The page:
Thursday, August 28, 2008

Reader's Diary #388- David Damas: Arctic Migrants/ Arctic Villagers

Debbie bought me this book as a Christmas gift last year, figuring I'd be intrigued by the controversy promised on the back:
"In recent years the view has emerged that the Inuit were coerced by the Canadian government into abandoning life in scattered camps for centres of habitation. In Arctic Migrants/Arctic Villagers David Damas demonstrates that for many years government policies helped maintain dispersed settlement, but that eventually concerns over health, housing, and education and welfare brought about policy changes that inevitably led to centralization. Damas shows that while there were cases of government-directed relocation to centres, centralization was largely voluntary as the Inuit accepted the advantages of village living."
We both had the sense that his would not be another "white man is evil" argument that has plagued so many books about the north. Furthermore, there's an implicit sense that all is not well in the Arctic in that someone would want to point fingers in the first place. And while we certainly enjoyed our 6 years in Nunavut, all is not well. It needs to be addressed and addressed publicly.

Fortunately, Damas does not let white people off the hook. While I've spoken out against novels like Consumption and White Eskimo that oversimplify the intentions of white men as evil, racist and money-grubbing, I'm well aware that actions of many white people have been terribly unjust to Inuit and First Nations people in this country. I've only asked that authors present the issue with a little more complexity. This is where Damas exceeds.

The bulk of Damas's research comes from RCMP and government documents, and in the time frame that he focuses most of his attention, this means that it comes from white sources. While it might be instinctual for some to criticize him for that, it is important to note that those were the ones that made the decisions affecting the Inuit. If Damas's research seems problematic, it only highlights the larger, and more systemic issue at hand: white paternalism.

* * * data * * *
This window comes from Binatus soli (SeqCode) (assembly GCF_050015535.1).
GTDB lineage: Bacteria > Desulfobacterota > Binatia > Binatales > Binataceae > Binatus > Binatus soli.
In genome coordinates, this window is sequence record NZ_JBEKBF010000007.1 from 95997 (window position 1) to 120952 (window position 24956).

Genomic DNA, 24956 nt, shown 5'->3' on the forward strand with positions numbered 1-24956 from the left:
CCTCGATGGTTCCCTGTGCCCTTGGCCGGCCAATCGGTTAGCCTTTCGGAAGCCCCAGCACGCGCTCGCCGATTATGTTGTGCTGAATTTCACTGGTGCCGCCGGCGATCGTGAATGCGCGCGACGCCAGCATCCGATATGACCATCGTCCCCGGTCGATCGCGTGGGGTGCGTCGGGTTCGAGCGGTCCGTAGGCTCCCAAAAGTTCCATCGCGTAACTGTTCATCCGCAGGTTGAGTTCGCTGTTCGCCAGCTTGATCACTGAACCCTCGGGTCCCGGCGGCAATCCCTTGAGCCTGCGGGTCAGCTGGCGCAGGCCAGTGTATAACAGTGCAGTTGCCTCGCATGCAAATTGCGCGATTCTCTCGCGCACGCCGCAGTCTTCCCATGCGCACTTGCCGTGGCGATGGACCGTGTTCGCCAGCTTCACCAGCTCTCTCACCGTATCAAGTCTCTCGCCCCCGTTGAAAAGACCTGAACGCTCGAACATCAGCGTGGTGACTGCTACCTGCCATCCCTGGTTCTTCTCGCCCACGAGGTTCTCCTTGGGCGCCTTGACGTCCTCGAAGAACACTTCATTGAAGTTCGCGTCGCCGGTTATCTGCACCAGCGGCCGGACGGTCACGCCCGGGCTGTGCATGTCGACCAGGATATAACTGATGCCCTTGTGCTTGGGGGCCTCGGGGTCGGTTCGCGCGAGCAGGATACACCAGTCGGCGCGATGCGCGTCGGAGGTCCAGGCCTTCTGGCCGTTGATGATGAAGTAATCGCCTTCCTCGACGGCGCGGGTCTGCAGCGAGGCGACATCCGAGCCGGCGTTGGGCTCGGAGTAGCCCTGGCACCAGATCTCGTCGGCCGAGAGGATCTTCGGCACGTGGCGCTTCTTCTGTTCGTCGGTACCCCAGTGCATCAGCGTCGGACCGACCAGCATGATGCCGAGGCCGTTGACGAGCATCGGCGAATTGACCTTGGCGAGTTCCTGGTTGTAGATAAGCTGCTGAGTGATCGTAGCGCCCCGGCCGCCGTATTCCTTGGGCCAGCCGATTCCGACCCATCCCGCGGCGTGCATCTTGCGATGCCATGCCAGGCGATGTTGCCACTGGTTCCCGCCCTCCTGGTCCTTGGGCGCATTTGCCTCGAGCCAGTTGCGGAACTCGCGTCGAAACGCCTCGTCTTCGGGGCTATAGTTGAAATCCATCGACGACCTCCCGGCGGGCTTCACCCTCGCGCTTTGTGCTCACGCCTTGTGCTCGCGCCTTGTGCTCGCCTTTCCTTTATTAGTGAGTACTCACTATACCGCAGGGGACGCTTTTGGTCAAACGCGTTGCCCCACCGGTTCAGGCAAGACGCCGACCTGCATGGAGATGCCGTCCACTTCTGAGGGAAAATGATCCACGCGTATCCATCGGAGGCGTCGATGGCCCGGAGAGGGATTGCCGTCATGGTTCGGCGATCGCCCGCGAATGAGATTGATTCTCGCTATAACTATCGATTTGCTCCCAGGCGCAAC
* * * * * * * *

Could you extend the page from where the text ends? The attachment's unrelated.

Often it was the case that the whites genuinely wanted to do what they felt was best for the Inuit. Not only should it not have been the white man's decisions to make, but without adequate input from the Inuit, the whites really didn't know what was best. In a few cases, Damas mentions some people that tried to discuss issues of well-being with them (still failing because of the language barrier) but in most cases all decisions seemed pretty one-sided. The Inuit, for instance, exhibited signs that they were interested in aggregating into communities, while the whites decided that they should preserve their culture, avoid large groups due to tuberculosis and other communicable diseases and basically, get back on the land. Of course, culture preservation and health are noble concerns and are good intentions. Occasionally, some of the documents provided by Damas revealed a more subtle racism underlying those aims, letters that talked about the Inuit "loitering" around the Hudson Bay posts, as if they were pests and didn't have as much right-- if not more-- to be there.

The policy of dispersal first promoted by the government gave way in the 60s to the institution of a welfare state. Southern bureaucrats and their Northern representatives then decided that it wasn't fair that southern families were given such monies as family allowance and started implementing more financial relief in the North. Of course, having had more experience with trading versus buying, some were concerned that the Inuit would give up traditional ways (valid concern) and placed certain restrictions on the money (but it doesn't promote equality when you consider that southern, white Canadians, didn't have these strings attached). These debates, while interesting and again well-intended, rarely had input from the Inuit. Damas illustrates this best in his discussion on the advent of schools in the North. Citing a letter from J. V. Jacobson, superintendent of Education for the Arctic in the 50s, where he states that the aim of education "is not to fall into the pattern of the white man's way of life but to make them better Eskimos," Damas goes on to add, "The difficulty of defining just what elements of the native culture were to be retained and which were to be altered was not addressed."

After years of residential schools, the relocation of Inuit in Northern Quebec to the high arctic, and general meddling that has caused hard feelings and emotional stress even to this day, ending the book by discussing the creation of Nunavut and showing that Inuit are finally in control of their own destiny, provides some hope. I fear, however, that it could be too late to hand over the reins once we've already wrecked the qamutik.

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